It is tough playing man-to-man when coaches on the sideline keep insisting your team plays zone.
Such is it with health care.
For doctors, the man-to-man defense never ends. Stay with them. Glue to them. Move with them. Run with them. Defend against the bounce pass, or the dribble to avoid the admission. Hands up! Watch their waist, ignore the head fake. You shift your coverage to accommodate their needs. One on one, mana-a-mano.
But for the business of medicine, it’s all about the zone. Defend the admission basket against as many people as possible with the least number of defenders. Stay in your position. Work it 2-1-2, 2-3, or if you’re really adventurous: 1-2-2. Stick to Read more »
*This blog post was originally published at Dr. Wes*
Back when I was a young bird with type 1 diabetes, insulin cost about $70 dollars per bottle. (And I had to walk uphill both ways to the endocrinologist’s office.) I had no concept of this cost, or how it played into my family’s finances, at the time. I would just open the fridge door, grab the bottle, uncap the orange top to a 1cc syringe, and take the units my mom would yell to me from the kitchen sink.
“Two. Two of Regular should do it. Rotate to your right arm this time, okay?”
“Okay!” (And then I’d proceed to jab it into my left arm because I’m right-handed and also stubborn.)
Now, twenty-five years later, insulin has taken a bit of a price hike. I just ordered a three month supply of Humalog from Medco and the total for the insulin came to six hundred and ninety-seven dollars. For six bottles of Humalog that will be all gobbled up by early March. (And thanks to a high, but manageable-on-paper deductible, we’re responsible for the full cost this round.) Almost seven hundred dollars worth of insulin.
We’re lucky that we’re able to pay for that cost without panicking, but knowing what these bottles cost without the assistance of insurance makes me look at everything through a diabetes lens. When three days are up on my insulin pump site, I am very aware of Read more »
*This blog post was originally published at Six Until Me.*
My dad’s wife called to ask if I could see a friend of my brother’s. This 30 year old woman had been “put through the ringer” by her HMO dermatologist. He looked at her nose diagnosed a “pre cancer” and treated her with freezing. Then he put her on a cream. The “wart” is still there and she can’t get in to see the doctor (actually a physician’s assistant) for 2 months.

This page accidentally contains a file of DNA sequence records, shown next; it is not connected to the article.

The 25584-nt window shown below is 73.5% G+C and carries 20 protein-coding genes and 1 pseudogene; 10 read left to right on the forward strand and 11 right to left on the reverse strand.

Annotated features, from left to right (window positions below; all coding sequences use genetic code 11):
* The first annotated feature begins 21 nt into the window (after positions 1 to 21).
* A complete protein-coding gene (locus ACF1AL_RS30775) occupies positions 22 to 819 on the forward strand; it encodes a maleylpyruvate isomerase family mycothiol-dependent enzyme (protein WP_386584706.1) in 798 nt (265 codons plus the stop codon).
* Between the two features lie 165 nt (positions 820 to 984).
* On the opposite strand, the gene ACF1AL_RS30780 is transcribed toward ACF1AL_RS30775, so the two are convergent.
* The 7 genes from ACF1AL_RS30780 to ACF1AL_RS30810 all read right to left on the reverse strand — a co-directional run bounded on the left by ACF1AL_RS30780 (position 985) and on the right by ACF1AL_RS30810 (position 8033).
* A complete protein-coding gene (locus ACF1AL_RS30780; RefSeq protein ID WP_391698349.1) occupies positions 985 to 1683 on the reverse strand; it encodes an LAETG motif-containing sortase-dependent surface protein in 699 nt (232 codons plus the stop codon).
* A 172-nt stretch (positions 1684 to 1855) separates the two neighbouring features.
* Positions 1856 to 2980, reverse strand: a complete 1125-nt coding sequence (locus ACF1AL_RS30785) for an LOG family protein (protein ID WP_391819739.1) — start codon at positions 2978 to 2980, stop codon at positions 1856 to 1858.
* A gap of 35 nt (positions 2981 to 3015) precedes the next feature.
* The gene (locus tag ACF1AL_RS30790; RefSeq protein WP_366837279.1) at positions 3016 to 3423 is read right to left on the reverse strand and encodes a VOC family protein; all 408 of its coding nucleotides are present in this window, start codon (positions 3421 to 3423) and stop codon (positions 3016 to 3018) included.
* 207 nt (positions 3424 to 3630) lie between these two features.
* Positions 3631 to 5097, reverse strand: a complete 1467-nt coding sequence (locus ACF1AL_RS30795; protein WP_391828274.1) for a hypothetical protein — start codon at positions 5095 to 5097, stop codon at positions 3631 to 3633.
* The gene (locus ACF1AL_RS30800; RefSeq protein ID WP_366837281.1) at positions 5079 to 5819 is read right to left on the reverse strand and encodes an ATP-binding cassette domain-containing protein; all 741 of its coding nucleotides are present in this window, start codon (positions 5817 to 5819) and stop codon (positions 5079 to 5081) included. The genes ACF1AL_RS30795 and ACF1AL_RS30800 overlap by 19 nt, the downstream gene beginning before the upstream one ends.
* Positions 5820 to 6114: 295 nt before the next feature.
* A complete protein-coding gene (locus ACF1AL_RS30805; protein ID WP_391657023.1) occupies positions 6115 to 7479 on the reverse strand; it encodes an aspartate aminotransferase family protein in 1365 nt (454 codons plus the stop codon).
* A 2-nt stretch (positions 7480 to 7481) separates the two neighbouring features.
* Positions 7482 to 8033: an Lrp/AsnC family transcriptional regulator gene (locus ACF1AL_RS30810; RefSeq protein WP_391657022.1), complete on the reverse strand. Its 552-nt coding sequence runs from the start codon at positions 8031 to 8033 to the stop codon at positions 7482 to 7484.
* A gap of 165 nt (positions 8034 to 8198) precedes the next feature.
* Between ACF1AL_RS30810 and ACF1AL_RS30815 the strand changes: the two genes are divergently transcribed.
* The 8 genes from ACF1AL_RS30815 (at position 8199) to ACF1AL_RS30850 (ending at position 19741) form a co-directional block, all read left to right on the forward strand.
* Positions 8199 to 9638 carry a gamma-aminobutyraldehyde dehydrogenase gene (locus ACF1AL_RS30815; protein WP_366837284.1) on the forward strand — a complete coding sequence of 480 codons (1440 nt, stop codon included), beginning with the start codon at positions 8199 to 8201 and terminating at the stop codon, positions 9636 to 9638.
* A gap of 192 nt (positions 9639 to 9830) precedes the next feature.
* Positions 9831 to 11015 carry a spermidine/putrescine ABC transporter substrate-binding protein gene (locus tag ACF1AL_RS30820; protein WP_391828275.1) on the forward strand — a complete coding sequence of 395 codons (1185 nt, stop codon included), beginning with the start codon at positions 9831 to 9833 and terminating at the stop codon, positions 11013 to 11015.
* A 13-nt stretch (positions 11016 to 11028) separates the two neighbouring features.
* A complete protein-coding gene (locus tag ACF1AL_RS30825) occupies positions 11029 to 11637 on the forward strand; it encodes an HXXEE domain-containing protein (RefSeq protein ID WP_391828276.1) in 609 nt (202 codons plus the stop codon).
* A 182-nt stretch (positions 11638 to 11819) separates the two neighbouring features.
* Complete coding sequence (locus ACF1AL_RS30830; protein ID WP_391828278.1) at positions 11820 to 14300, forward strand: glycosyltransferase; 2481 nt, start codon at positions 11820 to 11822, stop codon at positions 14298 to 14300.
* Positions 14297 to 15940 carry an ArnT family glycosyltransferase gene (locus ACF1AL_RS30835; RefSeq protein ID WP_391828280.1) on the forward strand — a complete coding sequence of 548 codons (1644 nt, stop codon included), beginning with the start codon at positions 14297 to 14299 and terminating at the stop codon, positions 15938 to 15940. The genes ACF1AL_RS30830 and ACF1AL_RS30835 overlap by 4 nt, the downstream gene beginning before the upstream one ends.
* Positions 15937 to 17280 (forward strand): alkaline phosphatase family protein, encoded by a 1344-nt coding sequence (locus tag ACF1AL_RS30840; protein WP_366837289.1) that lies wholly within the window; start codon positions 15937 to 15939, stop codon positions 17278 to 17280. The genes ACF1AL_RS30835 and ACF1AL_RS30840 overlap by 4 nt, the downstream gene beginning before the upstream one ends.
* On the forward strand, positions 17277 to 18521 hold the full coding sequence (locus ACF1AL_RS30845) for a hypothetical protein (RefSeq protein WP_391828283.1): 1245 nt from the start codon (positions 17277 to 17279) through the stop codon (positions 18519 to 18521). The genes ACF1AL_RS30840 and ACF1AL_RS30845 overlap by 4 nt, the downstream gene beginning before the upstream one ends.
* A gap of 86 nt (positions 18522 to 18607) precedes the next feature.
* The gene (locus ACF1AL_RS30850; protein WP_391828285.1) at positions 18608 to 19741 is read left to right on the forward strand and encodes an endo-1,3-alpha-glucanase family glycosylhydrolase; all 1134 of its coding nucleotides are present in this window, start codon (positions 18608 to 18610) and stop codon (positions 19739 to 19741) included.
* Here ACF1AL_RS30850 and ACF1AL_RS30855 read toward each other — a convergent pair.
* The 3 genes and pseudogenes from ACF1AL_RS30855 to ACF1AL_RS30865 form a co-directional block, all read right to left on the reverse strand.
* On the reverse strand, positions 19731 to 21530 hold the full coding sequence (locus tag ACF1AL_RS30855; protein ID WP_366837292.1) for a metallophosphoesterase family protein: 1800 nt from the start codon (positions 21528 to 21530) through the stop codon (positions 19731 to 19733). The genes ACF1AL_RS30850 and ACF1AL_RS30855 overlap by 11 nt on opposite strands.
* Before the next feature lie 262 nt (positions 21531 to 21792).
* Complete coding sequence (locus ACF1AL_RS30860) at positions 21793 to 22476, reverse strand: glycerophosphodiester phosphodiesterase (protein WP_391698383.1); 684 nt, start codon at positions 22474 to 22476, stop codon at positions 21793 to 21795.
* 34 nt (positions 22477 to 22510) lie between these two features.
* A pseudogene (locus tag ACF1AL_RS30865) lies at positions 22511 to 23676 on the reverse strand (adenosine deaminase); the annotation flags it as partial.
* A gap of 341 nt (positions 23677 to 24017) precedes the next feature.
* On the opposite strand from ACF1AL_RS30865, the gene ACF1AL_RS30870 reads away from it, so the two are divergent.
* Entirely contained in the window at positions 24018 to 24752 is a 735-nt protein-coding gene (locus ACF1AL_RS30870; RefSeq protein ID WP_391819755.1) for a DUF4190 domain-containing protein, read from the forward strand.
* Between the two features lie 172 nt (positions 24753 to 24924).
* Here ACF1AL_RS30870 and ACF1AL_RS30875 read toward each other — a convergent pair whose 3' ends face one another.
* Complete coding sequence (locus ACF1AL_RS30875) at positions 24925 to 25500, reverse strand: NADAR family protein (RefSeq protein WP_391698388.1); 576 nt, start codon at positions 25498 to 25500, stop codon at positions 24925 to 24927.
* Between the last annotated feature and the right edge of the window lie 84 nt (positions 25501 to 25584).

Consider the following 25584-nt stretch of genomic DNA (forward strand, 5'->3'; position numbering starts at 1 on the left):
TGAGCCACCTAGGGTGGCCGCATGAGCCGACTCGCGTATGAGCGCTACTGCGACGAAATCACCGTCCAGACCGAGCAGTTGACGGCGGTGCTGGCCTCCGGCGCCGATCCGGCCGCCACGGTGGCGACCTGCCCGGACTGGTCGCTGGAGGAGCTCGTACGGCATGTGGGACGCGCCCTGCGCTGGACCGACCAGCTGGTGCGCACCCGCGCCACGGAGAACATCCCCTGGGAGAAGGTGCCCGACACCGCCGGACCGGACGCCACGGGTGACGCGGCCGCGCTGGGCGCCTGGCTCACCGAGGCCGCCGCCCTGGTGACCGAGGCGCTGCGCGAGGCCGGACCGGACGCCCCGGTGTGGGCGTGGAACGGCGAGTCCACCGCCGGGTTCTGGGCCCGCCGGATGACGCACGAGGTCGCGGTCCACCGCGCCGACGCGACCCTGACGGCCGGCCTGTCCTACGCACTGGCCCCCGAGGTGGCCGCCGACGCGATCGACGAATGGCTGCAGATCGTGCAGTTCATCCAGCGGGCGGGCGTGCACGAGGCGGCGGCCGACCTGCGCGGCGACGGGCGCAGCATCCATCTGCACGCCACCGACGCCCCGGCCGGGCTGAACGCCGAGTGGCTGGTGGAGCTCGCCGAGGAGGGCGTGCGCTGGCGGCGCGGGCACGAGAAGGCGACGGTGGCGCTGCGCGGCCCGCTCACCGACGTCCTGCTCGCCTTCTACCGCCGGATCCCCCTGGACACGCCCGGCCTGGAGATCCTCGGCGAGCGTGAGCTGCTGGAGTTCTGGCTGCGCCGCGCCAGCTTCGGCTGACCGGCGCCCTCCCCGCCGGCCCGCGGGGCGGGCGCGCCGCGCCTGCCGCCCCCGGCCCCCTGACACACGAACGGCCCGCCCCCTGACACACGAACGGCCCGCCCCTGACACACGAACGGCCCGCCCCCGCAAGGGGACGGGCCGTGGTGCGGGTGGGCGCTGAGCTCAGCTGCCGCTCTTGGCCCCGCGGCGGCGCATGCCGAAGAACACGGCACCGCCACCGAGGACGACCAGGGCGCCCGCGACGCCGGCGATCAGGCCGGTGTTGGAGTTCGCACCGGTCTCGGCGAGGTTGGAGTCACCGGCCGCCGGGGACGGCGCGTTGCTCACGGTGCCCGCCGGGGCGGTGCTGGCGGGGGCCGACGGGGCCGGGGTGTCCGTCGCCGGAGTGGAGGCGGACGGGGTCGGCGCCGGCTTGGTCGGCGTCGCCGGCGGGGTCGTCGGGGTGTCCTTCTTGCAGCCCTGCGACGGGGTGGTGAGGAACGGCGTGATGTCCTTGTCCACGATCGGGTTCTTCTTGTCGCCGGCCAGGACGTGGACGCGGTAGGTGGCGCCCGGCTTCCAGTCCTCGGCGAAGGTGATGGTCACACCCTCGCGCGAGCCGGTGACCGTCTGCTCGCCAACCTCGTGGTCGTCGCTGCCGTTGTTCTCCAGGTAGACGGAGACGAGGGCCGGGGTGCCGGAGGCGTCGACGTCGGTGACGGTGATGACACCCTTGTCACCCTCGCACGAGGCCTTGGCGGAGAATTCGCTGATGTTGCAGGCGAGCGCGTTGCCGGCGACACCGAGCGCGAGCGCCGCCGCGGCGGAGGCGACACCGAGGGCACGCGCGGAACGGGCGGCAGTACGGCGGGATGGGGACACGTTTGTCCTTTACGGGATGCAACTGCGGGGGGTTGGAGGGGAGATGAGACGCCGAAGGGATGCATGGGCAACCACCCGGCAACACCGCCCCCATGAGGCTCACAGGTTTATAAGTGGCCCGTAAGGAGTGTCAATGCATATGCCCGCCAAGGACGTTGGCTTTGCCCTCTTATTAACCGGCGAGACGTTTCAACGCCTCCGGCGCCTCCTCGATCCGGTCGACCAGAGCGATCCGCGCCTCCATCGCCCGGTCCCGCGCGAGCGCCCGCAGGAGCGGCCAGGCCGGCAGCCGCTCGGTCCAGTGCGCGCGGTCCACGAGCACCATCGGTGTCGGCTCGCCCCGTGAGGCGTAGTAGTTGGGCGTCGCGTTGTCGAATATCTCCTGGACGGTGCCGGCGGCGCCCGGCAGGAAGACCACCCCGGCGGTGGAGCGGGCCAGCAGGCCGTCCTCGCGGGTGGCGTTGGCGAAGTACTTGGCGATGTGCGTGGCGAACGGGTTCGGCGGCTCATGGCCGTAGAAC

Welcome to capitation medicine.
This evil creation of your local managed care plan pays a doctor Read more »
*This blog post was originally published at Truth in Cosmetic Surgery*
Kim Jong Il: Of course we’re going to highlight the lowlights of the North Korean leader’s health: CNN has the scoop on the dictator’s cause of death and previous illnesses. Knight Science Journalism Tracker’s Paul Raeburn rounds up previous analyses of Kim Jong Il’s psychological profile.
Breast Cancer: Companies are trying to build a better mammogram as they compete for a bigger slice of the $6 billion-and-growing medical imaging market, Sierra Jiminez reports for Fortune. Nearly 300,000 American women have been diagnosed with breast cancer this year.
Health Reform: The U.S. Supreme Court will devote an unprecedented week of oral argument over health reform when Read more »
*This blog post was originally published at Reporting on Health - The Reporting on Health Daily Briefing*
There is a romantic view of America as a homogeneous nation – a nation that is flat. But the real America has high peaks of affluence and deep valleys of poverty and a varied landscape of health care spending. It is a hilly terrain of income inequality.
The Affordable Care Act was based on homogeneity. Not only would its provisions be disseminated equally, but smoothing the peaks and valleys of health care utilization would liberate the funds necessary to finance it. Under reform, Newark would come to resemble Grand Junction CO, and Mayo would be the model for Manhattan. No longer would Los Angeles, home to the nation’s largest concentration of poverty, consume more resources than Green Bay, WI, where poverty is infrequent. Regional variation in income and poverty could be ignored all together. The problem is “practice variation,” and health care reform will fix that.
Of course, the US is not homogeneous, and poverty cannot be ignored. In fact, Read more »
*This blog post was originally published at PHYSICIANS and HEALTH CARE REFORM Commentaries and Controversies*